Causes and Risk of Stillbirth

Understanding Intrauterine Fetal Demise

pregnant woman
Credit: Jose Luis Pelaez Inc/Getty Images

Intrauterine fetal demise is the clinical term for stillbirth used to describe the death of a baby in the uterus. The term is usually applied to losses at or after the 20th week of gestation.

Fetal demise is defined differently around the world, based on the gestational age and weight of the fetus. In some places, the threshold can range from at least 16 weeks to at least 26 weeks with a weight of at least 400 grams to at least 500 grams.

Pregnancies that are lost earlier are considered miscarriages and are treated differently by medical examiners. Parents of a stillborn baby, for example, will receive a birth and death certificate while those of a miscarried fetus will not.

To many who have experienced such loss, the line between a stillbirth and miscarriage can often seem arbitrary but should in no way suggest that a parent's emotional response is any more or less profound.

Incidence and Causes of Stillbirth

According to the Centers for Disease Control and Prevention, fetal death occurs in roughly six of every 1,000 births in the U.S. Early stillbirth (occurring from 20 to 27 weeks) is only slightly more common than late stillbirth (28 weeks or later).

All told, about one in every four stillbirths will be unexplained. Of those with a diagnosed cause, the most common will include:

Risk Factors for Stillbirth

There are several factors that can place a woman at greater risk for stillbirth. Some are factors you can control; other you can't.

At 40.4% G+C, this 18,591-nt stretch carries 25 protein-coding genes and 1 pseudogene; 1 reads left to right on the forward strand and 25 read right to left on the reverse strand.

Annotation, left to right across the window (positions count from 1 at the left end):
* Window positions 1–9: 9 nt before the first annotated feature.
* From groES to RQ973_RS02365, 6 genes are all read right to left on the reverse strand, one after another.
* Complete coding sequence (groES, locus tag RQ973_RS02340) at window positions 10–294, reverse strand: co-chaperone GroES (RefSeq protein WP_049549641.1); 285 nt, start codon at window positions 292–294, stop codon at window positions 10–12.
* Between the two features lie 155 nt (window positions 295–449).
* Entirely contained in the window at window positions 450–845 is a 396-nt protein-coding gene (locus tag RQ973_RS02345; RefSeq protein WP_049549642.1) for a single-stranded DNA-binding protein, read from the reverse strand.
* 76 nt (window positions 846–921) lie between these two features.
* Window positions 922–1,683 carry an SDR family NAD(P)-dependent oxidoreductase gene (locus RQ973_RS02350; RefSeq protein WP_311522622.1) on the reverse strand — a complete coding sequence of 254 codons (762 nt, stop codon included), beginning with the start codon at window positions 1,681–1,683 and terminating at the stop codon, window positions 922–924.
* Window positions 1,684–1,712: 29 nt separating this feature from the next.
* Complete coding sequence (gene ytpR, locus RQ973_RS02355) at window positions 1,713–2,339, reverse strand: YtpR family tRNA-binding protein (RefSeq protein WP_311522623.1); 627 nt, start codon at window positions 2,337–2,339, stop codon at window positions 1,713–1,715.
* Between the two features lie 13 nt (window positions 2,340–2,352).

Among them:

  • Your general health and well-being are key in determining your ability to carry a child to term. Hypertension, diabetes, lupus, kidney disease, thyroid disorders, and thrombophilia are just some of the condition associated stillbirth. Smoking, alcohol, and obesity can also contribute.
  • Ethnicity and race also play a part, both in terms of genetic disposition and the socioeconomic barriers that prevent some mothers from accessing perinatal care. African American women are today twice as likely to have a stillbirth compared to white women.
  • Advanced maternal age isn't factor it used to be thanks to advance perinatal technologies. Still, women older than 35 are more likely to have unexplained stillbirths than younger women.
  • Carrying more than one baby increases your risk of stillbirth. As a result, in women undergoing in vitro fertilization (IVF), it is often recommended that one embryo per be transferred per cycle to reduce the chance of a stillbirth.
  • Domestic violence can affect women of all races and economic standing. However, in poorer communities, high rates of unemployment, drug use, and incarceration can combine to place a mother and unborn child at even greater risk.
  • A history of pregnancy problems, including fetal growth restriction and preterm delivery, translates to a higher risk of stillbirth in a subsequent pregnancy. Meanwhile, women who have had a previous stillbirth are two to 10 times more likely to experience another.

    What Happens If You Experience a Stillbirth

    The most common sign of a stillbirth is when a mother no longer feels her baby moving. If your doctor confirms that your baby is, in fact, stillborn, you will likely be given two options:

    • Inducing labor with medication so it begins within a few days
    • Waiting for labor to occur naturally within a week or two

    If you experience a stillbirth, it's natural to feel an often dizzying array of emotions. Don't try to swallow them. Instead, turn to your support network (including your friends, family, and medical professional) for help in coming to terms with your loss.

    If you find yourself unable to cope, seek professional help from a licensed counselor or mental health professional. Ask your doctor or obstetrician for referrals.

    In the end, coming to term with a stillbirth is not an event; it's a process. Give yourself time and don't close yourself off. Things will get better.

    Source:

    Centers for Disease Control and Prevention (CDC). "Trends in Fetal and Perinatal Mortality in the United States, 2006–2012." Atlanta, Georgia; November 2014.

    Continue Reading